I think we have again proved, that even though we may not always find the solution quickly, we are still able to use a different point of view and solve the puzzle after some time. However, this year's TMOU did not contain many interesting puzzles. Most of them only required a lot of work, while the basic principle could be quessed quickly. Anyway, here is the description of TMOU 8 as seen by the team coredump.

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Energy drinks

Does anybody know how energy drinks are supposed to work? Last weekend we took part in TMOU 8. I have bought - probably for the first time in my life - an energy drink (its name was "Kamikaze" - lacking any other reasonable criteria for choosing an energy drink, I have bought the one with Kanji on it :-) in case I would get tired.

It was a bit cold during the night (I guess it was about -8 Celsius degrees), and at 4am I have decided that this was the right time for my Kamikaze. The results of drinking this very cold thing was strange: I have almost instantly felt very cold, and very sleepy. So I have laid down and fell asleep, while my teammates were trying to solve the stage 10.

Interestingly enough, when I awoke maybe half an hour or an hour later, I felt good, and I have solved the puzzle at the stage 10 in a very short time. Was it an effect of the energy drink? I don't think so - I remember TMOU in previous years, where short sleep has provided a big improvement in our performance as well, without any energy drink.

Do energy drinks actually work? What is your experience with them?

Section: /world (RSS feed) | Permanent link | 5 writebacks

Fri, 03 Nov 2006

Time versus direction

The topic of the previous Japanese lesson was directions and time. I have found out that Japanese use the word/kanji "" (hold the mouse over this kanji to see the pronnouncation) for both "in front of", and "ago". So, "20 years ago" is "二十年前" as in "the time we are talking about had 20 years in front of it to the present time".

It is interesting that the same concept is in Czech as well - we say "před 20 lety", where the word "před" can be used as "in front of" as well. On the other hand, in Russian they use "тому назад", which literally means "back from now". So they are talking about the past from the present point of view, while Czechs and Japanese talk about the past from the point of view of that past.

But all those languages have a similar view of the flow of the time - the past is "behind us, back from us", while the future is "in front of us". I wonder whether this concept has been developed independently, or whether this shows some kind of common roots of all those languages.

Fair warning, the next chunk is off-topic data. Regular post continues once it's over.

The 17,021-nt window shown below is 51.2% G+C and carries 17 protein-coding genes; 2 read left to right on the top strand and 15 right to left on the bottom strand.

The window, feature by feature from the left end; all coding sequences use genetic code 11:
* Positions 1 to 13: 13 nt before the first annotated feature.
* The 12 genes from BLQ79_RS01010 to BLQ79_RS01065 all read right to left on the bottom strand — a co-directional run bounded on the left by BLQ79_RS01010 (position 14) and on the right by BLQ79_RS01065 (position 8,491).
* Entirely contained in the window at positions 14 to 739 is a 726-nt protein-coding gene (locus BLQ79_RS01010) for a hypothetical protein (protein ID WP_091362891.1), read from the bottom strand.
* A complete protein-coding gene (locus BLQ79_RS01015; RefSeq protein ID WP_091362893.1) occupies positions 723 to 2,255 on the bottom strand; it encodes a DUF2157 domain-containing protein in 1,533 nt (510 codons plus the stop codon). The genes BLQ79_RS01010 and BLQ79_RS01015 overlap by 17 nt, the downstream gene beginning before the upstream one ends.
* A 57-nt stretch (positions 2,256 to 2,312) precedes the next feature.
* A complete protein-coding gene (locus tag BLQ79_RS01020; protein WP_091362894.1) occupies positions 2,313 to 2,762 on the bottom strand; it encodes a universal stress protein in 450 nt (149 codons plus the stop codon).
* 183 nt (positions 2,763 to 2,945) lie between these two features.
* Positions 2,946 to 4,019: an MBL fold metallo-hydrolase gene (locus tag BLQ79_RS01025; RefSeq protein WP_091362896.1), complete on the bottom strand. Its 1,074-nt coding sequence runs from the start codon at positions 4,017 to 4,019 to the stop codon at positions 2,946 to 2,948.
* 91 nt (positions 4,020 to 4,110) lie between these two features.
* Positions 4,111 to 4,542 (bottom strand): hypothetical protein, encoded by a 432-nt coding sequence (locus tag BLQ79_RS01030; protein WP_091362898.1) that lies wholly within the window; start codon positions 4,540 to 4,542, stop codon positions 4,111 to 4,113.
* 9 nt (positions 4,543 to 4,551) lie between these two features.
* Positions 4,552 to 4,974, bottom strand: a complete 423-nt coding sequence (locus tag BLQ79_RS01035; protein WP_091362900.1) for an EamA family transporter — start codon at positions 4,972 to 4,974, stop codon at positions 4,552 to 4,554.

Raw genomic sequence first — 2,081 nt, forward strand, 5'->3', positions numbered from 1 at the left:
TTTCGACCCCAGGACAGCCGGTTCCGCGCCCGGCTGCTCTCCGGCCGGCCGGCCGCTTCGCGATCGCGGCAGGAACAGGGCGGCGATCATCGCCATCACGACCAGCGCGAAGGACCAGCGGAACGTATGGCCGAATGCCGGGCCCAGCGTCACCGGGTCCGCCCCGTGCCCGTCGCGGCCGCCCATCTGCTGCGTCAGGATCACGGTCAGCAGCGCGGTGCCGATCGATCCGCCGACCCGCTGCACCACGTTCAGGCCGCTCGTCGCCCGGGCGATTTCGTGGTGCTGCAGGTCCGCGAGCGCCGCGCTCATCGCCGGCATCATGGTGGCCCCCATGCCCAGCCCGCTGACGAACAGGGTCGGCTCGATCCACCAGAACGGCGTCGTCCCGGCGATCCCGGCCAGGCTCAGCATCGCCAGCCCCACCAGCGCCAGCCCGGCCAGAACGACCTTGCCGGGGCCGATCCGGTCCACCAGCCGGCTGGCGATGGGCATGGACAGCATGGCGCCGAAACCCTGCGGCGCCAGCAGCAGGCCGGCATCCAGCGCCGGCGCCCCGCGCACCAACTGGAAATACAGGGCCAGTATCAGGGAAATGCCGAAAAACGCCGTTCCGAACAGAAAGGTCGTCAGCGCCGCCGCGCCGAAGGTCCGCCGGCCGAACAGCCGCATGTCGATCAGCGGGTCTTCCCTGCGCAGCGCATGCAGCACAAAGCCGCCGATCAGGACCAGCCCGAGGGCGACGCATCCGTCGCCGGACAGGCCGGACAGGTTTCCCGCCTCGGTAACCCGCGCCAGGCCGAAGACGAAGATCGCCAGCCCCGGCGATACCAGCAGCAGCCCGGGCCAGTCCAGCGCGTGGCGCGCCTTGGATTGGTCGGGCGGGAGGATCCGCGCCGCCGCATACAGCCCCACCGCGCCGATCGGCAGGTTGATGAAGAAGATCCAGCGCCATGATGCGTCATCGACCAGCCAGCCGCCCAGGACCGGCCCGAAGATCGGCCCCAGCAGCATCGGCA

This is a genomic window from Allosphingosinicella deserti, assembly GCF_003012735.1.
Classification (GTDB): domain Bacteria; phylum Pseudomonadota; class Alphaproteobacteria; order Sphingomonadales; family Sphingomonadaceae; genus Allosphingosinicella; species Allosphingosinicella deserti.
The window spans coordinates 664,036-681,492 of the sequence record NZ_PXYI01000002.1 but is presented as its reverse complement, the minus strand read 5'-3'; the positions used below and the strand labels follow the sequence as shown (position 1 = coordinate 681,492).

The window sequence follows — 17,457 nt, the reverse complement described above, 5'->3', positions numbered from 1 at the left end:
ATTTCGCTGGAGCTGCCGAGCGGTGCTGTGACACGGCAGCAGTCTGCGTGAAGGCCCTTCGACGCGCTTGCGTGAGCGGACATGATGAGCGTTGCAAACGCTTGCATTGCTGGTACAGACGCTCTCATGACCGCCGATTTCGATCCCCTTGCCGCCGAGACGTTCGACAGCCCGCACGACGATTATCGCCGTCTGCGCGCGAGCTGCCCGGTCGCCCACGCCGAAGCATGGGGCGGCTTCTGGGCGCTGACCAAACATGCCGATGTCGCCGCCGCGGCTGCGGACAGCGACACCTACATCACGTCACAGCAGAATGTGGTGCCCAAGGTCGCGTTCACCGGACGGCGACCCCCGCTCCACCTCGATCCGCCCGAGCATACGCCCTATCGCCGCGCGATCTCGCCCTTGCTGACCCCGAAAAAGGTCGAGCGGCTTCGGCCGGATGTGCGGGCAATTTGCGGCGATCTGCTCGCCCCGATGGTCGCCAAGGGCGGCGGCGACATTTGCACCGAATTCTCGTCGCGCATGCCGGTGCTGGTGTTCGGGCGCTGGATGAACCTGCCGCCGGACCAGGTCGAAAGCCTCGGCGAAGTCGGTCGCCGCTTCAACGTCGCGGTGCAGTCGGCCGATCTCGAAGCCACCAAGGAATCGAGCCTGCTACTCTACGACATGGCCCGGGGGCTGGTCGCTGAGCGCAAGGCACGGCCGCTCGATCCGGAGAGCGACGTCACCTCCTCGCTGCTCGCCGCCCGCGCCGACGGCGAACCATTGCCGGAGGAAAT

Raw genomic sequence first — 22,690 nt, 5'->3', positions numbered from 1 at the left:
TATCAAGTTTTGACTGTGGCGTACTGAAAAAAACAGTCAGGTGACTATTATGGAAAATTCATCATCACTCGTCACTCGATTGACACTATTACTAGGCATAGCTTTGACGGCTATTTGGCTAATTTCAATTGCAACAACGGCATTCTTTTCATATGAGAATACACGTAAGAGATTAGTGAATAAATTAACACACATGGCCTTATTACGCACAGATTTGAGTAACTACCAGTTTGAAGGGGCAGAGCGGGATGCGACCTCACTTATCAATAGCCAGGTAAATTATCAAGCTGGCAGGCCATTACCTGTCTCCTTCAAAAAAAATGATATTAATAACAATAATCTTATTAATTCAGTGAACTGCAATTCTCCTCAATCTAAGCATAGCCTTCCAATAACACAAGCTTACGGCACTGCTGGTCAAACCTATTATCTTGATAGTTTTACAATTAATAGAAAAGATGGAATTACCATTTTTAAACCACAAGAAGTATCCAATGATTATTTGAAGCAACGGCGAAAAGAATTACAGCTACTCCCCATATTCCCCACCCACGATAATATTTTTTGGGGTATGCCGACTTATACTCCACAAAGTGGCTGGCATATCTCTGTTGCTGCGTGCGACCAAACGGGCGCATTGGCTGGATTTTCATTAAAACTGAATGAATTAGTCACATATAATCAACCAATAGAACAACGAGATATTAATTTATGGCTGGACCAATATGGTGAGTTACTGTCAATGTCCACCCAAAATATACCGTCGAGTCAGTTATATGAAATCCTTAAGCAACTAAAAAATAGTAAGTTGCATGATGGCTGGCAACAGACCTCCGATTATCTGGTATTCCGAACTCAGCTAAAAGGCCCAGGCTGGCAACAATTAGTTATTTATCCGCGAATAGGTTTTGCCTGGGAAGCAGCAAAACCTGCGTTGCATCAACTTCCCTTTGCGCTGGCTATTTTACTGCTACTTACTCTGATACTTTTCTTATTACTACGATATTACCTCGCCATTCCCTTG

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Thu, 02 Nov 2006

Regexp of the day

Regular expressions[?] are widely used in text manipulation, such as parsing e-mail addresses. I tried to use Email::Address module for it (it allows address to be modified, unlike a similar module - Mail::Address). My task was to qualify unqualified addresses, i.e. to change the address

AYANAMI Rei <rei>

to something like


However, Email::Address cannot parse unqualified addresses (unlike Mail::Address, as I have discovered later :-). Fortunately, Email::Address provides the regular expression for matching the address, and it can be modified. So the solution would be easy, wouldn't it? Here we go - the regexp in question is the following (line-wrapped for convennience):

$ perl -MEmail::Address -e 'print $Email::Address::angle_addr'

My dear lazyweb, who would be the first who will find out how to edit this regexp to parse unqualified addresses as well?

Update - Fri, 03 Nov 2006: Another solution

I have used Mail::Address, and I create a new object as a replacement whenever I have to replace an unqualified address with the qualified one.

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Wed, 01 Nov 2006

Spam, spam, spam

It seems that the total volume of spam has increased radically during the last month. My own spambox is bigger than before - the previous spambox had 770MB and 56k messages, the current one has over a gigabyte and 71k messages (we rotate spamboxes on 10th each month, so the current one will probably be about 50% bigger than it is now). So it would be an increase in spam almost by factor of two in the last month. I am getting more than 3500 spam messages a day, one spam each 24 seconds! And this is just spam recognized by my spam filter, I guess 20-50 messages get through each day.

The IS MU mailserver could not cope with this volume of spam, and the CPU load has caused huge delays in message delivery. So, as a temporary measure, I have switched off some spam filtering features (causing a big uproar amongst users[1]), and I have started to reimplement the server part of the mailserver.

I have replaced Qmail with Postfix (expect more about life with Postfix in the next blogspot :-), added PostGrey, and rewrote the delivery mechanism so that entire our cluster is used for spam filtering (instead of the mailserver only). I have also added ClamAV antivirus scanner.

So, the current IS MU mailserver should be an order of magnitude faster than before, and it will be even more spam-resistant because of additional antispam measures such as greylisting. It took me about three weeks to redesign and reimplement it, but I think we are prepared for the next wave of spam.

Footnote [1]: Of course, when somebody complains "Fix your f*cking spam filter, I receive five spams a day!", I can always reply "Lucky you, I get 3500+ spams daily." :-)

Section: /computers (RSS feed) | Permanent link | 11 writebacks